A temporary radar system was installed last week north of Durango to help track storms that might cause flooding from the 416 Fire burn scar.
The system is the same equipment that was brought in and placed atop Missionary Ridge last year a few months after the fire when floods hit homes around Hermosa.
“As we experienced last year, having that radar on Missionary Ridge gave us a vantage point to see those storms moving into the 416 area,” said Butch Knowlton, director of La Plata County’s Office of Emergency Management. “It’s vitally important to us.”
The Four Corners has long been known as a blind spot when it comes to weather and radar modeling, as major hubs in Albuquerque, Grand Junction and Flagstaff, Arizona, take in data at elevations too high to accurately hone in on areas around Durango.
In Grand Junction, for instance, the radar system on Grand Mesa can’t pick up storms that come into the Four Corners at elevations below 28,000 feet, which causes weather forecasters to miss a good amount of incoming storms.
For years, there has been a desire to bring a radar system to the region. But the need became critical after the 416 Fire last summer created flood danger when storms hit the fire’s burn scar.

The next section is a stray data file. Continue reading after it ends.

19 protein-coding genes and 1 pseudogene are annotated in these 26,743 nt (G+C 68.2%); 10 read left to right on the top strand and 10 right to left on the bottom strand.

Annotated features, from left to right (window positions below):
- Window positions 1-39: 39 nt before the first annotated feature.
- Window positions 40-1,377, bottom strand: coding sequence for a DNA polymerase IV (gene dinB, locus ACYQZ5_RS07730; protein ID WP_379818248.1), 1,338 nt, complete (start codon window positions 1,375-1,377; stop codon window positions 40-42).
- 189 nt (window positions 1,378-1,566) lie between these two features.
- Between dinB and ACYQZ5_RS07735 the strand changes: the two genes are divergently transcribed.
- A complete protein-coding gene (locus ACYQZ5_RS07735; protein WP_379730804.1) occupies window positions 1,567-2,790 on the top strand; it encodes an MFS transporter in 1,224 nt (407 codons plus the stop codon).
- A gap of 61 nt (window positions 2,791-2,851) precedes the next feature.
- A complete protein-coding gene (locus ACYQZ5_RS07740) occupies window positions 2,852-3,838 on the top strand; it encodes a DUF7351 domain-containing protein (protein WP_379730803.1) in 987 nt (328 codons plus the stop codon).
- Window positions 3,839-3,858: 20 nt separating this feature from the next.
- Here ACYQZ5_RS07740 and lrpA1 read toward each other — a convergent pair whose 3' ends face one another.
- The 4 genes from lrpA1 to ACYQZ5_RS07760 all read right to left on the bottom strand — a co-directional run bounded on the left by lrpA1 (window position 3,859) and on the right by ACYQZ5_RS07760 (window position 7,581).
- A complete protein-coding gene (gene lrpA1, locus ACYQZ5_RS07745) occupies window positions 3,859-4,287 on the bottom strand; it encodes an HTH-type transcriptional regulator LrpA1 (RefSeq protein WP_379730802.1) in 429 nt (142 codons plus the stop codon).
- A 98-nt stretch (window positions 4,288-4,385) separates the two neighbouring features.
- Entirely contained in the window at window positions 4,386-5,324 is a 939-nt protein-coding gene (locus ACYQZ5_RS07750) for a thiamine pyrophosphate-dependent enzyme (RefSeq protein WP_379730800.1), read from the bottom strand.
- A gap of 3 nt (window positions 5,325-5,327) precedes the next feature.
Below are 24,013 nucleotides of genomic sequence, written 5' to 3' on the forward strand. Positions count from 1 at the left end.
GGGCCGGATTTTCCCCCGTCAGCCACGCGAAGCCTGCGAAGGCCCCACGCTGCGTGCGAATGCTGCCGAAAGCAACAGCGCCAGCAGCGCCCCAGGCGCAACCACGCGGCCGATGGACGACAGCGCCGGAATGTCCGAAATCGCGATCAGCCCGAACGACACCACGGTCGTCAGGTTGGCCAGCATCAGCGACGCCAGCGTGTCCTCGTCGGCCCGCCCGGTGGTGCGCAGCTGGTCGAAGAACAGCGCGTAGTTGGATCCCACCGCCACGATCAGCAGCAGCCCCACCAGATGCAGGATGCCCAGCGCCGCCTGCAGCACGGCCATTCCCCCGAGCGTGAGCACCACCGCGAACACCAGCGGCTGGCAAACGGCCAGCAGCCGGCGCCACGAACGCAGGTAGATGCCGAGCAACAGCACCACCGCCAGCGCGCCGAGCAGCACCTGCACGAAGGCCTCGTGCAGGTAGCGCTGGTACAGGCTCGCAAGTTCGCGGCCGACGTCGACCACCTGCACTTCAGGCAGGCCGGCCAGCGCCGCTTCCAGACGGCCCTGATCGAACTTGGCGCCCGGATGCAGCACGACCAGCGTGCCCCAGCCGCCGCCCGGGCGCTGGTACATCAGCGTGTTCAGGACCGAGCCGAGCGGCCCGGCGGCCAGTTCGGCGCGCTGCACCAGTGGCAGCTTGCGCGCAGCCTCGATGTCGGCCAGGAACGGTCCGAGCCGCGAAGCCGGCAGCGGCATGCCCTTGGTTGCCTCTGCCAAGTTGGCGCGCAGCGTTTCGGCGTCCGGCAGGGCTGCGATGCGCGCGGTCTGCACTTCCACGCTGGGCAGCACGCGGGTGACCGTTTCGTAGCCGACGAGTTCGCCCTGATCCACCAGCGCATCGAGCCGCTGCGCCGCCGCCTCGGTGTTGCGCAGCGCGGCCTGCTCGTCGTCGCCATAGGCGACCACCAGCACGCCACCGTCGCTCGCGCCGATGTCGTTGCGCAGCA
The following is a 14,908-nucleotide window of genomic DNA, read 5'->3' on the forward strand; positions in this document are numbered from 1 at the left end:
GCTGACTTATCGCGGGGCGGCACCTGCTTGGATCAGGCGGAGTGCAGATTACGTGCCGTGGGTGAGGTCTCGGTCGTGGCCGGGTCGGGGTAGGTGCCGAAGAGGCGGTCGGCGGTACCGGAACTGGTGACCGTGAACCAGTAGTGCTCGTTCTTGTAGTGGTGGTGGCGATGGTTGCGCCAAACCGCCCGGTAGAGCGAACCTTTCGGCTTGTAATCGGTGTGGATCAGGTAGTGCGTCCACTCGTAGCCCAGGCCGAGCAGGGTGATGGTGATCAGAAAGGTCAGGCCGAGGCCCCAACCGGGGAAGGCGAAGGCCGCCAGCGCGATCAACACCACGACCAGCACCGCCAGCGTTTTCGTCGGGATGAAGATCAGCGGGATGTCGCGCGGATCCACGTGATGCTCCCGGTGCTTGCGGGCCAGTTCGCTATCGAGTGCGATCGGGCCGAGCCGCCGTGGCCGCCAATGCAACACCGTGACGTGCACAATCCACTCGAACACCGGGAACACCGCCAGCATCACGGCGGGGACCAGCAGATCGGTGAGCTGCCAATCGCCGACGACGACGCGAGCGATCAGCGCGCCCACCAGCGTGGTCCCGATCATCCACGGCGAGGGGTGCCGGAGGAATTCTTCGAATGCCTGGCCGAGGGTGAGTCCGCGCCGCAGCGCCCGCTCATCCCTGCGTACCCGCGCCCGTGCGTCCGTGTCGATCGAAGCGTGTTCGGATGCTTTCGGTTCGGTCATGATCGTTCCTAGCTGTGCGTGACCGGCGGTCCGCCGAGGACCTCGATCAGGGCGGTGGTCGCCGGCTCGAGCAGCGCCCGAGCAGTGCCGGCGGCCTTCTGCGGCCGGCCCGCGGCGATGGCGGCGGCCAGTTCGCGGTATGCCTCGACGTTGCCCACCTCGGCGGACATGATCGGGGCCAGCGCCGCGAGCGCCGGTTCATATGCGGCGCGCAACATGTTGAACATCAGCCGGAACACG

Knowlton said having that technology gives emergency responders a leg up, allowing sheriff’s deputies or crews with the county’s Road and Bridge Department to respond to an impacted area more quickly.
Megan Graham, spokeswoman for La Plata County, said the temporary weather station will be left atop Missionary Ridge until the end of September, thanks to funding from the state of Colorado’s Division of Homeland Security and Emergency Management.
The project is a partnership between the Division of Homeland Security and Emergency Management, the Colorado Water Conservation Board and the University of Oklahoma.
The temporary station will also serve as a necessary short-term solution to picking up forecasting blind spots while officials work on securing a permanent radar system.
Earlier this year, the Colorado Department of Local Affairs awarded $1.7 million in funding for a permanent radar system, clearing the biggest obstacle in the project’s path.
Recently, an ideal spot was selected for the station that would not only benefit Durango but also vast swaths of the Four Corners, Knowlton said.
The landowner is excited, Graham added, and all sides are working on a negotiation for a contract. There’s no set time line when the process will be complete, she said.